You've heard of Ebola and likely Zika, but there are many dangerous viruses that have yet to make horrific headlines. A panel of scientists and public health experts gathered by the World Health Organization (WHO) met to discuss the top emerging pathogens most likely to cause severe outbreaks in the near future. These are viruses for which there is no vaccine and few, if any, treatments.
Here's a look at these diseases and what makes them so frightening.
Crimean-Congo hemorrhagic fever
Spread primarily to people from ticks and livestock, the Crimean-Congo hemorrhagic fever first emerged in Crimea in 1944, where it got the name Crimean hemorrhagic fever, according to the Centers for Disease Control and Prevention(CDC). Later, when it was recognized in 1969 as the culprit for illness in the Congo, the name changed to reflect the resulting illness. CCHF outbreaks have a fatality rate of as high as 40%,according to the WHO, and there is no vaccine.
Symptoms come on suddenly and include headache, high fever, vomiting, and back, joint and stomach pain. As the illness continues, there can be severe bruising and nosebleeds, as well as bleeding in the face, mouth and throat.
In some cases, the virus can be transmitted between people due to close contact with infected blood or bodily fluids. CCHF is found in many places including Africa, central Asia, the Middle East, eastern and southern Europe and India.
Ebola virus disease
The first known cases of Ebola, also known as Ebola hemorrhagic fever, were in 1976. Although early outbreaks occurred in remote villages in Central Africa near tropical rain forests, reports the WHO, more recent outbreaks were in urban areas as well. This severe illness results from a virus that is transmitted to people from wild animals then spread from humans to humans. The average fatality rate is 50% but has been as high as 90% in some outbreaks.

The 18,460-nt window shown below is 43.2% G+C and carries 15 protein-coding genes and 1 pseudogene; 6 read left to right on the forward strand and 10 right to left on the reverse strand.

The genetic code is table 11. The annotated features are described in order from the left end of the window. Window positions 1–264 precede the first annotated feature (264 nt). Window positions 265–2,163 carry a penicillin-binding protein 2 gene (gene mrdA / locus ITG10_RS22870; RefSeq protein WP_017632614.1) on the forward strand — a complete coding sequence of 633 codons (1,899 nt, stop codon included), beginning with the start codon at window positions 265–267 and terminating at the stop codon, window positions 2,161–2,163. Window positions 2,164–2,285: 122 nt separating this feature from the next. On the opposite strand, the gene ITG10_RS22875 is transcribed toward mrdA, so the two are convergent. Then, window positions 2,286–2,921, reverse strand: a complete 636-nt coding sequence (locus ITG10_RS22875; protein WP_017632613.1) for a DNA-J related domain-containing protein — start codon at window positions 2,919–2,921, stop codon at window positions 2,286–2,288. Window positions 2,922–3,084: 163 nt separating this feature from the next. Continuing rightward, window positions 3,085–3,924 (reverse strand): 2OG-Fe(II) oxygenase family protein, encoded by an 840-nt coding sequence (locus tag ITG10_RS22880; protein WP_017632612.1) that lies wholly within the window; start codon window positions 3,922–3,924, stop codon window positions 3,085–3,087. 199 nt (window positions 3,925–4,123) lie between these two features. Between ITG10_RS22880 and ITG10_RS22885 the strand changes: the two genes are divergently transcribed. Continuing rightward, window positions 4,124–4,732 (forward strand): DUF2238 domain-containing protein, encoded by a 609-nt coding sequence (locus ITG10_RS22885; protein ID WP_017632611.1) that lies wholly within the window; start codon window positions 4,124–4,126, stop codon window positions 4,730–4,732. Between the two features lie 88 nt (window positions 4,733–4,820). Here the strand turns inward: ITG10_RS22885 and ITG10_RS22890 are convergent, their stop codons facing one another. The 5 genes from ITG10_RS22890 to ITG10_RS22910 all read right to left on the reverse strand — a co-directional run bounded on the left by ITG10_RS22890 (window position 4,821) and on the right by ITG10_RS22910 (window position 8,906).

There are no Ebola vaccines but there are clinical trials under evaluation. Symptoms range from fever and vomiting to bleeding and weakness. Recovery depends on good supportive care and the patient's immune system.
Marburg hemorrhagic fever
Two mysterious outbreaks that occurred in Europe in the '60s were traced back to laboratory workers who handled African monkeys that had been imported from Uganda. A filovirus from the Ebola family of viruses, the virus is named after Marburg, the city in Germany where it was first detected. The natural host for the virus is believed to be fruit bats of the Pteropodidae family. The virus is transmitted from the bats to people and then spread through human-to-human contact.
Symptoms, which include high fever, severe headache and muscle aches, begin abruptly and quickly progress to include gastrointestinal issues, extreme lethargy and bleeding. In fatal cases — which up to 88% of instances are — death occurs in less than 10 days after symptoms start. There is no vaccine or treatment available.
The WHO has reported outbreaks in Angola, Democratic Republic of the Congo, Kenya, South Africa and Uganda.
About 80% of people who become infected with the Lassa virus never have symptoms, reports the WHO. That's what makes it so difficult to detect the virus. The virus is a zoonotic illness that is transmitted to people via contact with food or household items contaminated with rat urine or feces. But it can also be spread from person to person via infected blood or fluids.
For those who have symptoms, they are usually mild and include a low fever and overall weakness. Those who have more serious symptoms may experience bleeding in their eyes, gums and nose, as well as vomiting, respiratory distress, facial swelling, deafness and severe pain. Only about 1% of Lassa virus infections result in death.
MERS and SARS coronavirus diseases